While the big approach wears out its welcome by the end, there's enough to recommend along the way, including the smooth groove of "Sexy Lady" and the ensemble horn work on "Nouveau Cha Cha."

- K.S.

Classical

Bruckner's Symphony No. 4

nolead begins (EMI ***1/2)

nolead ends nolead begins Haydn's Symphonies 88-92 plus Sinfonia Concertante nolead ends

nolead begins (EMI **1/2)

nolead ends The critical response to Simon Rattle's Berlin Philharmonic recordings has become so unpredictably mixed that there's rarely any consensus. His recent rescoring of Brahms' German Requiem was admired in many quarters; I thought he analyzed the music to death. Those who insist on meaty, Viennese Bruckner won't love this new recording of the Symphony No. 4, but I quite like the clean, trim approach, which works best in the symphony's slow movement. There, the music's accumulation of ambiguous, haikulike gestures forms a broad picture; Rattle brings a strong sense of meaning to how everything relates to everything else.

Even when everybody loved Rattle (back in his Birmingham years), his Haydn was called into question. Clearly, he now has a more complete sense of how the music should go, but whether you like that viewpoint is another matter. This two-disc recording has a dry acoustic that suits the intricate details of the music, but the string sound is brittle by Berlin standards and Rattle's deep probing reveals long-buried voices in the orchestral texture that don't deliver important new perspectives.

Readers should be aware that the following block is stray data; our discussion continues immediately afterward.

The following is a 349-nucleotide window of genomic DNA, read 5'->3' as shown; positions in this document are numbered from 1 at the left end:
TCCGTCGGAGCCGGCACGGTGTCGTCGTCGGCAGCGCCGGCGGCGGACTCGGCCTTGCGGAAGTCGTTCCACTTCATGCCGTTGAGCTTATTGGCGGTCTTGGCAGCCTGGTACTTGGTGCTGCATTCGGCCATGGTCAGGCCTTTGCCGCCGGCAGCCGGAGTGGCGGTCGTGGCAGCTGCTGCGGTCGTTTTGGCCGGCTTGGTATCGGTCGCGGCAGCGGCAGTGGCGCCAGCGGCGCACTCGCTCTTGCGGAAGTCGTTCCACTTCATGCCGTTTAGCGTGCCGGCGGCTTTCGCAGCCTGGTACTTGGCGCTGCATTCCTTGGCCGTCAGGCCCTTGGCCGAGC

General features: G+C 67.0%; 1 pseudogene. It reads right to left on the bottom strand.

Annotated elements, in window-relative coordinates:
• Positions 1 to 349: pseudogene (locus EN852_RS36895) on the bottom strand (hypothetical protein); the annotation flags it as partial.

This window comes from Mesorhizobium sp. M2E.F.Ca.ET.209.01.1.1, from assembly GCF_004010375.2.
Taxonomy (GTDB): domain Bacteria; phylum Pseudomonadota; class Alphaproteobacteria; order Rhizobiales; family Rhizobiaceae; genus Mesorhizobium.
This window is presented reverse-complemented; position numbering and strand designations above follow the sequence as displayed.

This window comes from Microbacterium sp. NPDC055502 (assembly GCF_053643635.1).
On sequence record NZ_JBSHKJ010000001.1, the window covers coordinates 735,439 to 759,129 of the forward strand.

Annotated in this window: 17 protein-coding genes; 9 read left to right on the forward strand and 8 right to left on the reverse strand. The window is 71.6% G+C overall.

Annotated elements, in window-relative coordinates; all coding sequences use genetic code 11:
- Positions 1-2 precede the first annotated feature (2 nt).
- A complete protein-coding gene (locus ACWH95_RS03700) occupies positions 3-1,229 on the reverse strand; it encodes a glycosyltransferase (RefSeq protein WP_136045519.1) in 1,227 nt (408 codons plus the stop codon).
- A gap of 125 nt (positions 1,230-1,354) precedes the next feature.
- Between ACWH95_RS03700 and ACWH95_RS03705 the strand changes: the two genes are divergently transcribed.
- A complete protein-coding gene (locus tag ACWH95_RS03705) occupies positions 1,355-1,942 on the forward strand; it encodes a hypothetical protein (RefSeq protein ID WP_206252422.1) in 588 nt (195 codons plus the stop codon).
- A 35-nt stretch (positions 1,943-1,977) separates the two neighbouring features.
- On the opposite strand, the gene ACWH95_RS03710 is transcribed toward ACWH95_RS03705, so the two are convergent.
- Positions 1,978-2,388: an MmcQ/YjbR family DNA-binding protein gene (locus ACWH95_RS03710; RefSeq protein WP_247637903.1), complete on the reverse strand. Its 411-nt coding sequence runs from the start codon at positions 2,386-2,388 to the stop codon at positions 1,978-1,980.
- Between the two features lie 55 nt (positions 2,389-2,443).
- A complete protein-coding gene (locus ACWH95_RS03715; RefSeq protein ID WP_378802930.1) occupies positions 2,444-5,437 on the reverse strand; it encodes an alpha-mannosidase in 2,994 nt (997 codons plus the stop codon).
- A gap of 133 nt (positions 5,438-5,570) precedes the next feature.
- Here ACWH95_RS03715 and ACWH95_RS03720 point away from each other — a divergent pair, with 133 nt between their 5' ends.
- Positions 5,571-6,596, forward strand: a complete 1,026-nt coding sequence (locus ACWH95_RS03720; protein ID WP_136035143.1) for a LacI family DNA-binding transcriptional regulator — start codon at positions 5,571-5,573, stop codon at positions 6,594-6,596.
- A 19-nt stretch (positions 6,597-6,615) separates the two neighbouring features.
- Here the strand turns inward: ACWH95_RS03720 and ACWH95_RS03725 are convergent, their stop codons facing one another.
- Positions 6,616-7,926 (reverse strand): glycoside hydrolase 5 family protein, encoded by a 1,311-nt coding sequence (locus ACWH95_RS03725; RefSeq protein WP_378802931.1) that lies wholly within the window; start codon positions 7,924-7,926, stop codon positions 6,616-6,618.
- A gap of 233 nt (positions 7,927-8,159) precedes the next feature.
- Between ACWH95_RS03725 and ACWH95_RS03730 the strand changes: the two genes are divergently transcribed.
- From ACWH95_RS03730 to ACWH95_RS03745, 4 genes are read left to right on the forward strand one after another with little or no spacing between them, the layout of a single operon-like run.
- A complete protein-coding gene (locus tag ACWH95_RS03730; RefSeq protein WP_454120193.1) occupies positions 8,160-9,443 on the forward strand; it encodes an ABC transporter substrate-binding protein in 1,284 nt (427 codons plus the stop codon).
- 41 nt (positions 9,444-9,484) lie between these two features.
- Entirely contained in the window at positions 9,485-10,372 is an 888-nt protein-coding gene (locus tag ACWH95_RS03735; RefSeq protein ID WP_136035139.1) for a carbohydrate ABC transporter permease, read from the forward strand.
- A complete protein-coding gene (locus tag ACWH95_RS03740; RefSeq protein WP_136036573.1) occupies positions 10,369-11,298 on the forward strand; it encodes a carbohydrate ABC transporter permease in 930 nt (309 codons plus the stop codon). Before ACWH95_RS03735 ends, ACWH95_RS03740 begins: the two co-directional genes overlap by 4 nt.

No Rattle recording can be completely dismissed, and this one has two unusual strengths: The Sinfonia Concertante, which draws its four soloists from the orchestral ranks, comes off as so charming you could almost believe this second-rate piece came from Haydn's top drawer. Also, the Symphony No. 90 has a novel idea: Rattle believes the jokey finale should be heard with live audience reaction, but if you disagree, there's a faster alternative made under studio conditions.

- David Patrick Stearns

nolead begins Joseph Kalichstein
nolead ends nolead begins Clara Schumann's Soirees Musicales Op. 6, Robert Schumann's Davidsbündler Dances. Op. 6. Brahms' Variations on a Theme by Schumann Op. 9 nolead ends nolead begins .
nolead ends nolead begins (Koch International Classics ****)

nolead ends Though most often heard as part of the Kalichstein-Laredo-Robinson Trio, pianist Joseph Kalichstein is a major keyboard personality in his own right - even if you haven't read his album notes with their multiple exclamation points - which means his few solo recordings are major events. This disc centers on Robert Schumann's popular Davidsbündler Dances Op. 6, which benefits from Kalichstein's penetrating sense of sonority, but also from a sense of unfathomable emotional depths: At times, he simply calms the music's surface and invites us to see if we can peer to the bottom. Before the Davidsbündler Dances is a Clara Schumann work from which her husband borrowed some themes, and after is a work by the 20-year-old Brahms, who lived with the Schumann family and, similarly, wrote his inventive but slightly pained Op. 9 variations on a Robert Schumann melody. The big picture shows the many ways in which these three composer-performers influenced each other, with Clara emerging as a creative earth mother of sorts. Less brainy listeners will simply enjoy some of the best-ever recordings of these works.

- D.P.S.